MOROKU’s newsletter – your trusted source of information around behavioural science and game-design in banking is here. We bring exciting news about growth of our business, an insightful article from our CEO, and a call to bold action!
We hope you enjoy!
October is coming to an end, but what a month for us here at Moroku!
As banks face up new competition and business model pressure, we’re seeing a significant increase in activity and demand across all our offerings: the GameSystem™ platform, our out-of-the-box apps built on top such as ChoreScout™ and EnterpriseEdition™, as well as for our design-led workshops.
To be able to continue to deliver the same superior experience to our customers at scale, we’re excited to announce that we have established an offshore development centre in Kathmandu, Nepal – via a partnership with Sydney-based Xtrastaff.
For more details on our progress with customers and with scaling our operations, read the full announcement below.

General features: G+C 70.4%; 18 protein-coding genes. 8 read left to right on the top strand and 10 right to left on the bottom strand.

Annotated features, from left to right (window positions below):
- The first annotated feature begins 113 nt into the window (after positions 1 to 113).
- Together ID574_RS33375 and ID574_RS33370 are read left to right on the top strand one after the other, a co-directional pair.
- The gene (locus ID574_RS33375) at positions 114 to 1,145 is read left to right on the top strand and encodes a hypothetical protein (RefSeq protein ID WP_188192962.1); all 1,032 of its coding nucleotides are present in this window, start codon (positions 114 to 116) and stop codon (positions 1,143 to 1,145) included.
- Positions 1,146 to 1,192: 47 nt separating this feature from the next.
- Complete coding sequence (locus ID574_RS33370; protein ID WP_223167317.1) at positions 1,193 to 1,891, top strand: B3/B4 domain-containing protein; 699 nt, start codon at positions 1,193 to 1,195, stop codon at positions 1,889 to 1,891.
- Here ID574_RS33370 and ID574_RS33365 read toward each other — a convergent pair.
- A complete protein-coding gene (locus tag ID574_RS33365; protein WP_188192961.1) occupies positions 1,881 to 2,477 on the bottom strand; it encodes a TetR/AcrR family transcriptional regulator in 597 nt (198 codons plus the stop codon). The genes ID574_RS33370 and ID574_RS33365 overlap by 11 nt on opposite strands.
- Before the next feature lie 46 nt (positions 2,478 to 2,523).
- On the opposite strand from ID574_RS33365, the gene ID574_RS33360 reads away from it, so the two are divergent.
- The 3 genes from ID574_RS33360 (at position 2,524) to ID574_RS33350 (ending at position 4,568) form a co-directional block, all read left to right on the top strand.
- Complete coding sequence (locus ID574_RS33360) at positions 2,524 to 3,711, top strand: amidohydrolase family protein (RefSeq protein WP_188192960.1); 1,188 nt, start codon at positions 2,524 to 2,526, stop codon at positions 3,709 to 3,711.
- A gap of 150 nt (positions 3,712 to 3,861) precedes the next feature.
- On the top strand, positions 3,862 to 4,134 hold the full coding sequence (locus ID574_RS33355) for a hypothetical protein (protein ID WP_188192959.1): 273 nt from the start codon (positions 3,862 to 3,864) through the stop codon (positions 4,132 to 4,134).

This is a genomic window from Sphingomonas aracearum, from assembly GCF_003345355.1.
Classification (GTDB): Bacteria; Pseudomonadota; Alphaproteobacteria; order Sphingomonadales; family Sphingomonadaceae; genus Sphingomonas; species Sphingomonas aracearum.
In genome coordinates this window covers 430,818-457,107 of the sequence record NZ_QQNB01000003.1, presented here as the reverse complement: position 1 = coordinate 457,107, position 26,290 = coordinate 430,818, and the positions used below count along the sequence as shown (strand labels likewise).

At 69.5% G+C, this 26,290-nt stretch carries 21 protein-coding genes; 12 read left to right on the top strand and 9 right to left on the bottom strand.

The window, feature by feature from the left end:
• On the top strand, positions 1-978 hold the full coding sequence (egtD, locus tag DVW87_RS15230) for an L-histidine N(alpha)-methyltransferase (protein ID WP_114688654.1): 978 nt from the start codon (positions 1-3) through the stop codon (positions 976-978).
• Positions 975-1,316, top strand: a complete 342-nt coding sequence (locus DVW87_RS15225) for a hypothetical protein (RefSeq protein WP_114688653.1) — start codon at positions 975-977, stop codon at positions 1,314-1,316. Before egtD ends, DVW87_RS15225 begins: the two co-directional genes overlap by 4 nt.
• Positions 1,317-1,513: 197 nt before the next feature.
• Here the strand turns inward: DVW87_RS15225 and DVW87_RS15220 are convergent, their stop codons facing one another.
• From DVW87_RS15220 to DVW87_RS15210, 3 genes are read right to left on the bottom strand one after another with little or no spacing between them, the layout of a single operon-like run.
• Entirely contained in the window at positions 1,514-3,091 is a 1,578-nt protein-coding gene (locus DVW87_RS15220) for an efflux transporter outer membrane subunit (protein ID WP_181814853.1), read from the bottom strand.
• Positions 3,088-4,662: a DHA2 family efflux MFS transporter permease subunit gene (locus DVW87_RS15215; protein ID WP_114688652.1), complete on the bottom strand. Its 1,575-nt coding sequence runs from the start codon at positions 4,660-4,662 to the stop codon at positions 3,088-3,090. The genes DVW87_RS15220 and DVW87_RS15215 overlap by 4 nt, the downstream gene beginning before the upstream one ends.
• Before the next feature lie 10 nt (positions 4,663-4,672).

We are also extremely proud to announce that our Board of Directors has been strengthened. MOROKU has appointed Jason Millett and Richard Wong as its newest Board of Directors members. Jason held numerous technology, leadership and consulting roles at ANZ, CBA, BoQ, Westpac; and Richard is currently head of Partner Engagement at Volt Bank. They both bring extensive actionable knowledge on how the large- and neo- banks are addressing the key transformations in retail banking.
Similar exciting news, we want to share that Moroku is part of the Northern Beaches Innovation (NBI) Youth Pathways program, which was kicked off a few weeks back. NBI was born twelve-months ago, when a group of tech entrepreneurs, business leaders, innovators and VCs got together to discuss the progress of digital in the local community. Our CEO Colin Weir is among the founding members of this consortium.
As part of the program, twelve enthusiastic, creative and technical minds will work with Moroku engineers for the 8-week Engineering stream, to learn the architecture of the internet platforms and how to build a mobile app, with the ultimate objective being to pitch in a Shark Tank style event at the end of the year. If you know of any high school students on the Northern Beaches who would like to be considered for the next cohort get them to apply here.